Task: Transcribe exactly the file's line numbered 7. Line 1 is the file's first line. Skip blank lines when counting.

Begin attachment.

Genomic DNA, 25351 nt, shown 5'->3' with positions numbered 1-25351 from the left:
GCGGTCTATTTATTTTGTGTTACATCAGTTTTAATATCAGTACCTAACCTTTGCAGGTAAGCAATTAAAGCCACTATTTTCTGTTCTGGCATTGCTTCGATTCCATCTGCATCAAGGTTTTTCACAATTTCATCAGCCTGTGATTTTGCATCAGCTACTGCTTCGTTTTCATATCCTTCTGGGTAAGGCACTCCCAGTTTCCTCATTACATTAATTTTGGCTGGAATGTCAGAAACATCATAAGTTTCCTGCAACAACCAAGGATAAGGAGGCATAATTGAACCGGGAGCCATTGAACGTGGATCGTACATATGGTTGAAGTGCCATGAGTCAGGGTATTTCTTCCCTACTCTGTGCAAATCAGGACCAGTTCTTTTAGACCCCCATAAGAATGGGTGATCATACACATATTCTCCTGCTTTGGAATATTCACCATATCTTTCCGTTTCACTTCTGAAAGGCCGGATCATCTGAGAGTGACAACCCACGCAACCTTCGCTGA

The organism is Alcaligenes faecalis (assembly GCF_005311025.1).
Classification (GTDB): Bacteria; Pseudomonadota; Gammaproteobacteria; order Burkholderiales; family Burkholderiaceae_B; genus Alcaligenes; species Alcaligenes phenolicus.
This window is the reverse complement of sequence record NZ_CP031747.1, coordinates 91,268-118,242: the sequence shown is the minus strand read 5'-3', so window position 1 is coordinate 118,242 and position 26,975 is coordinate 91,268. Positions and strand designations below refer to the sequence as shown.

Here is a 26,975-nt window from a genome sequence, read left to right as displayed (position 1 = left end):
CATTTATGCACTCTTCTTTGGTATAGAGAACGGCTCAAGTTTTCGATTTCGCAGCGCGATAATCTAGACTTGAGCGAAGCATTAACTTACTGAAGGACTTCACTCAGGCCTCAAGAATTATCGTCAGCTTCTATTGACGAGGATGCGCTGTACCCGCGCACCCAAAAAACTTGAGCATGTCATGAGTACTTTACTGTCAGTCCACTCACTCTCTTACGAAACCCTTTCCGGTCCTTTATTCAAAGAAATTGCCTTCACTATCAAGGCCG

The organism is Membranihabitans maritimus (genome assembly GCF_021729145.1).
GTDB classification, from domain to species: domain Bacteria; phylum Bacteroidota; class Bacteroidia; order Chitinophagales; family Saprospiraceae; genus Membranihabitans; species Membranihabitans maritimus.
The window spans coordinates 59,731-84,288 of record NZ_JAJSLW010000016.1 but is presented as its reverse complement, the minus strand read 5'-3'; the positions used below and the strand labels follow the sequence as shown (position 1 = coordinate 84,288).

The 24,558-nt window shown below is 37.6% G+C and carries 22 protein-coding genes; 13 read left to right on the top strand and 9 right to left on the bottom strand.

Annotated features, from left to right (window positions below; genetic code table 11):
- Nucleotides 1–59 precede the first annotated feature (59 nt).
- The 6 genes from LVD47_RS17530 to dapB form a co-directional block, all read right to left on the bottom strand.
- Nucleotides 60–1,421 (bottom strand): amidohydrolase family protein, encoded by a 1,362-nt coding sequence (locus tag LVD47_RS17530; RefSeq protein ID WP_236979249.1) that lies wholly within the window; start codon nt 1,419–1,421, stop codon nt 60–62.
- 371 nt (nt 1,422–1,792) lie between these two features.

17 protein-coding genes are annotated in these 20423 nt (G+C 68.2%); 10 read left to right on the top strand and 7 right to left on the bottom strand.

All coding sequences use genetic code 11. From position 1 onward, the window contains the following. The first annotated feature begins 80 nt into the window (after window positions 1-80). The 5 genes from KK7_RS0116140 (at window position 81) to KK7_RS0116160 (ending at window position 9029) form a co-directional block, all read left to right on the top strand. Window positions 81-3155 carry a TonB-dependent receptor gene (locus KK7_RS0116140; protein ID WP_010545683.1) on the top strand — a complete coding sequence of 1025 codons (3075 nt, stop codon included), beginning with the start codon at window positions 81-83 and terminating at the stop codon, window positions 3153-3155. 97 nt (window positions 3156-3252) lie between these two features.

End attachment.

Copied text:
CATTTATGCACTCTTCTTTGGTATAGAGAACGGCTCAAGTTTTCGATTTCGCAGCGCGATAATCTAGACTTGAGCGAAGCATTAACTTACTGAAGGACTTCACTCAGGCCTCAAGAATTATCGTCAGCTTCTATTGACGAGGATGCGCTGTACCCGCGCACCCAAAAAACTTGAGCATGTCATGAGTACTTTACTGTCAGTCCACTCACTCTCTTACGAAACCCTTTCCGGTCCTTTATTCAAAGAAATTGCCTTCACTATCAAGGCCG